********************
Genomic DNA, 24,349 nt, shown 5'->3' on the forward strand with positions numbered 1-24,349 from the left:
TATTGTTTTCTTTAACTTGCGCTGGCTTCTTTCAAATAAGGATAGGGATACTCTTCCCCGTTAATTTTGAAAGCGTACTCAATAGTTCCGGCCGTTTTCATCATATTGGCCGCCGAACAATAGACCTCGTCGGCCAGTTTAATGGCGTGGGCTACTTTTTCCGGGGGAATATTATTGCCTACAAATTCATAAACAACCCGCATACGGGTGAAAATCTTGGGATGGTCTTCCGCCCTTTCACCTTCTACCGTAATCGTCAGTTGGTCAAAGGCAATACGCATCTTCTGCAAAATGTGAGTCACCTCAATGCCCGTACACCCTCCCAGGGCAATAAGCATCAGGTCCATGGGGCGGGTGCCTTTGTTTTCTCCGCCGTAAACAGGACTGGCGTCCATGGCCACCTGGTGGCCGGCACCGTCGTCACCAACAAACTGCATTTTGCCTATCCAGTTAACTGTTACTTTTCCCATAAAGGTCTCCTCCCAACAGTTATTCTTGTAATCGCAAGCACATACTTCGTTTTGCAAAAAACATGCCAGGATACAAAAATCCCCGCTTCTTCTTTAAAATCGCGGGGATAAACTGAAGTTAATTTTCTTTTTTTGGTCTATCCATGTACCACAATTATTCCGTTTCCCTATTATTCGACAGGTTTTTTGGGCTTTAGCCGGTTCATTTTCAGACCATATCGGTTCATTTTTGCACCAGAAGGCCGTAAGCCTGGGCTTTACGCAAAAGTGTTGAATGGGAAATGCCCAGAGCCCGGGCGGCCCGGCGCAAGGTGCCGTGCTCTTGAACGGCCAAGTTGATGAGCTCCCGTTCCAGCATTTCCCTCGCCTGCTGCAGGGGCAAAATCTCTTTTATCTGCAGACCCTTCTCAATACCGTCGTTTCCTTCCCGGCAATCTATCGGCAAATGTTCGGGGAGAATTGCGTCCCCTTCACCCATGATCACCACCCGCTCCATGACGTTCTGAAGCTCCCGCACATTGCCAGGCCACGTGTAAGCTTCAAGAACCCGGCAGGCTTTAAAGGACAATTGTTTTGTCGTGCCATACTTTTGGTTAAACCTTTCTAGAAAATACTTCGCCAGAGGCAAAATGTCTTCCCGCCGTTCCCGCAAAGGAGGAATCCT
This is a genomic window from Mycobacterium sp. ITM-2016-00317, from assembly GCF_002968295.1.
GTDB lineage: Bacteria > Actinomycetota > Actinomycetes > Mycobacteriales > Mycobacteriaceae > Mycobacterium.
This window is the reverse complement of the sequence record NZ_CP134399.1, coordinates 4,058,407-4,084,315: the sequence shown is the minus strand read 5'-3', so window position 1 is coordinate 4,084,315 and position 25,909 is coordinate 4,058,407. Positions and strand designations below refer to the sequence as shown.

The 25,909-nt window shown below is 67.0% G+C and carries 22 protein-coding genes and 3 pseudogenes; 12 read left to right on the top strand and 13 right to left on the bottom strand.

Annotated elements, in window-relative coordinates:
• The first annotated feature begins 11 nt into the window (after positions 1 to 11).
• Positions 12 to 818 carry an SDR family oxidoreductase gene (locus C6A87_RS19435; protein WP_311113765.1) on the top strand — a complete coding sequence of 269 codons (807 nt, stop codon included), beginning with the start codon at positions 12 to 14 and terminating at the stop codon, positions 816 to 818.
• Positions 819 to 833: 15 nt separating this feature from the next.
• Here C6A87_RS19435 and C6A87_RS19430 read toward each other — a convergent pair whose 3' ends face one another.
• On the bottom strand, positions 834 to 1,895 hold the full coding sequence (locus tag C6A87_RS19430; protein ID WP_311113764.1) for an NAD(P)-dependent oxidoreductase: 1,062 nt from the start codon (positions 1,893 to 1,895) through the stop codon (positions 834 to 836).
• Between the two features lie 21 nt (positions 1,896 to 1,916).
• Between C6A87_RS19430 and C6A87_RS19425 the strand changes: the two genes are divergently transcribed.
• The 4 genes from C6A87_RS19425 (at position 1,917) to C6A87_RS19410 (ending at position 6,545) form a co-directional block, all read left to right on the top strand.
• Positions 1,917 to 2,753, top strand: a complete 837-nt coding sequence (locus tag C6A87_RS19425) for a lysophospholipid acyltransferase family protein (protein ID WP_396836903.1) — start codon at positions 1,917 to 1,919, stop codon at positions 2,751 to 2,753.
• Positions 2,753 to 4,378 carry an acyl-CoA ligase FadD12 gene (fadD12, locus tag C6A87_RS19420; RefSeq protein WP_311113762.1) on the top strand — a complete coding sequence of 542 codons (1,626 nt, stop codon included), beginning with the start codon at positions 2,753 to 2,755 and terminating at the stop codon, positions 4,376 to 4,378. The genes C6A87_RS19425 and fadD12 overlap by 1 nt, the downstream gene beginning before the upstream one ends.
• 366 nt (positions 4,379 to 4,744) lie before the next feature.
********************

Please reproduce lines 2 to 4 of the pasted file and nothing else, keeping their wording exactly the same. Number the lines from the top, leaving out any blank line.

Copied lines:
TATTGTTTTCTTTAACTTGCGCTGGCTTCTTTCAAATAAGGATAGGGATACTCTTCCCCGTTAATTTTGAAAGCGTACTCAATAGTTCCGGCCGTTTTCATCATATTGGCCGCCGAACAATAGACCTCGTCGGCCAGTTTAATGGCGTGGGCTACTTTTTCCGGGGGAATATTATTGCCTACAAATTCATAAACAACCCGCATACGGGTGAAAATCTTGGGATGGTCTTCCGCCCTTTCACCTTCTACCGTAATCGTCAGTTGGTCAAAGGCAATACGCATCTTCTGCAAAATGTGAGTCACCTCAATGCCCGTACACCCTCCCAGGGCAATAAGCATCAGGTCCATGGGGCGGGTGCCTTTGTTTTCTCCGCCGTAAACAGGACTGGCGTCCATGGCCACCTGGTGGCCGGCACCGTCGTCACCAACAAACTGCATTTTGCCTATCCAGTTAACTGTTACTTTTCCCATAAAGGTCTCCTCCCAACAGTTATTCTTGTAATCGCAAGCACATACTTCGTTTTGCAAAAAACATGCCAGGATACAAAAATCCCCGCTTCTTCTTTAAAATCGCGGGGATAAACTGAAGTTAATTTTCTTTTTTTGGTCTATCCATGTACCACAATTATTCCGTTTCCCTATTATTCGACAGGTTTTTTGGGCTTTAGCCGGTTCATTTTCAGACCATATCGGTTCATTTTTGCACCAGAAGGCCGTAAGCCTGGGCTTTACGCAAAAGTGTTGAATGGGAAATGCCCAGAGCCCGGGCGGCCCGGCGCAAGGTGCCGTGCTCTTGAACGGCCAAGTTGATGAGCTCCCGTTCCAGCATTTCCCTCGCCTGCTGCAGGGGCAAAATCTCTTTTATCTGCAGACCCTTCTCAATACCGTCGTTTCCTTCCCGGCAATCTATCGGCAAATGTTCGGGGAGAATTGCGTCCCCTTCACCCATGATCACCACCCGCTCCATGACGTTCTGAAGCTCCCGCACATTGCCAGGCCACGTGTAAGCTTCAAGAACCCGGCAGGCTTTAAAGGACAATTGTTTTGTCGTGCCATACTTTTGGTTAAACCTTTCTAGAAAATACTTCGCCAGAGGCAAAATGTCTTCCCGCCGTTCCCGCAAAGGAGGAATCCT
This is a genomic window from Mycobacterium sp. ITM-2016-00317, from assembly GCF_002968295.1.
GTDB lineage: Bacteria > Actinomycetota > Actinomycetes > Mycobacteriales > Mycobacteriaceae > Mycobacterium.